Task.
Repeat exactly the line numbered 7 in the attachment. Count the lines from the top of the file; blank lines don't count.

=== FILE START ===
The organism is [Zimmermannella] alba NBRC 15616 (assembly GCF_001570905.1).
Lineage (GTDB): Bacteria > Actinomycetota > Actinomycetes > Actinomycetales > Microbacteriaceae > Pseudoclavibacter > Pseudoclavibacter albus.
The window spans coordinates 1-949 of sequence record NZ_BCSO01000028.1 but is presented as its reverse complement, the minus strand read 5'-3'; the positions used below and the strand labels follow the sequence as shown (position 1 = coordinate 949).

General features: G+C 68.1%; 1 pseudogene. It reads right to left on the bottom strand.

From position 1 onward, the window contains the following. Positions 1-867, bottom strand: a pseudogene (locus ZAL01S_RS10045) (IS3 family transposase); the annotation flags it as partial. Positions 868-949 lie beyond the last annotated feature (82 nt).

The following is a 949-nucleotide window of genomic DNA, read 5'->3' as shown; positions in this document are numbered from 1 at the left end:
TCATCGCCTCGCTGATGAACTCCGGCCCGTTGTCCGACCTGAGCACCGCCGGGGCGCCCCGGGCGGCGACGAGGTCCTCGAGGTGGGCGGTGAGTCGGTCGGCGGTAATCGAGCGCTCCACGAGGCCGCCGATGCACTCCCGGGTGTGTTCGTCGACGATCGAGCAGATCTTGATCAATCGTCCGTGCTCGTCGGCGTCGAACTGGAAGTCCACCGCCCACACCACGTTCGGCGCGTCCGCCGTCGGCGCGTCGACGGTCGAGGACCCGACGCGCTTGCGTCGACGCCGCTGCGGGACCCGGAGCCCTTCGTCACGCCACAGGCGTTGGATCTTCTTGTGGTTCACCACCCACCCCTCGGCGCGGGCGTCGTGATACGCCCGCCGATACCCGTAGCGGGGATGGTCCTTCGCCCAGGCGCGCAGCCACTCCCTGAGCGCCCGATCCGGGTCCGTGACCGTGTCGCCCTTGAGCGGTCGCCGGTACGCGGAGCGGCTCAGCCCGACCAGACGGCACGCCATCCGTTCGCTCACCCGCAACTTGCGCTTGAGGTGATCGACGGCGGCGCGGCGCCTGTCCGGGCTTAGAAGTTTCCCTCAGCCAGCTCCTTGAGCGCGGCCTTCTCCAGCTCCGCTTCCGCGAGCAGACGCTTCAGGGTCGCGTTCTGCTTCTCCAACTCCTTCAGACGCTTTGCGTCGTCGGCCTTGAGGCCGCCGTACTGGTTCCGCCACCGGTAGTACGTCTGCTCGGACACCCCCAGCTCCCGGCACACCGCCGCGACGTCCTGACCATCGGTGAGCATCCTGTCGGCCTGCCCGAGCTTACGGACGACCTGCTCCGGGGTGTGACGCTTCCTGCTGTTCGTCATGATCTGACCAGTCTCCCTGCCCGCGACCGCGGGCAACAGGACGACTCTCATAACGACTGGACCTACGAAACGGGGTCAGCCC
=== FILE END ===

TCATCGCCTCGCTGATGAACTCCGGCCCGTTGTCCGACCTGAGCACCGCCGGGGCGCCCCGGGCGGCGACGAGGTCCTCGAGGTGGGCGGTGAGTCGGTCGGCGGTAATCGAGCGCTCCACGAGGCCGCCGATGCACTCCCGGGTGTGTTCGTCGACGATCGAGCAGATCTTGATCAATCGTCCGTGCTCGTCGGCGTCGAACTGGAAGTCCACCGCCCACACCACGTTCGGCGCGTCCGCCGTCGGCGCGTCGACGGTCGAGGACCCGACGCGCTTGCGTCGACGCCGCTGCGGGACCCGGAGCCCTTCGTCACGCCACAGGCGTTGGATCTTCTTGTGGTTCACCACCCACCCCTCGGCGCGGGCGTCGTGATACGCCCGCCGATACCCGTAGCGGGGATGGTCCTTCGCCCAGGCGCGCAGCCACTCCCTGAGCGCCCGATCCGGGTCCGTGACCGTGTCGCCCTTGAGCGGTCGCCGGTACGCGGAGCGGCTCAGCCCGACCAGACGGCACGCCATCCGTTCGCTCACCCGCAACTTGCGCTTGAGGTGATCGACGGCGGCGCGGCGCCTGTCCGGGCTTAGAAGTTTCCCTCAGCCAGCTCCTTGAGCGCGGCCTTCTCCAGCTCCGCTTCCGCGAGCAGACGCTTCAGGGTCGCGTTCTGCTTCTCCAACTCCTTCAGACGCTTTGCGTCGTCGGCCTTGAGGCCGCCGTACTGGTTCCGCCACCGGTAGTACGTCTGCTCGGACACCCCCAGCTCCCGGCACACCGCCGCGACGTCCTGACCATCGGTGAGCATCCTGTCGGCCTGCCCGAGCTTACGGACGACCTGCTCCGGGGTGTGACGCTTCCTGCTGTTCGTCATGATCTGACCAGTCTCCCTGCCCGCGACCGCGGGCAACAGGACGACTCTCATAACGACTGGACCTACGAAACGGGGTCAGCCC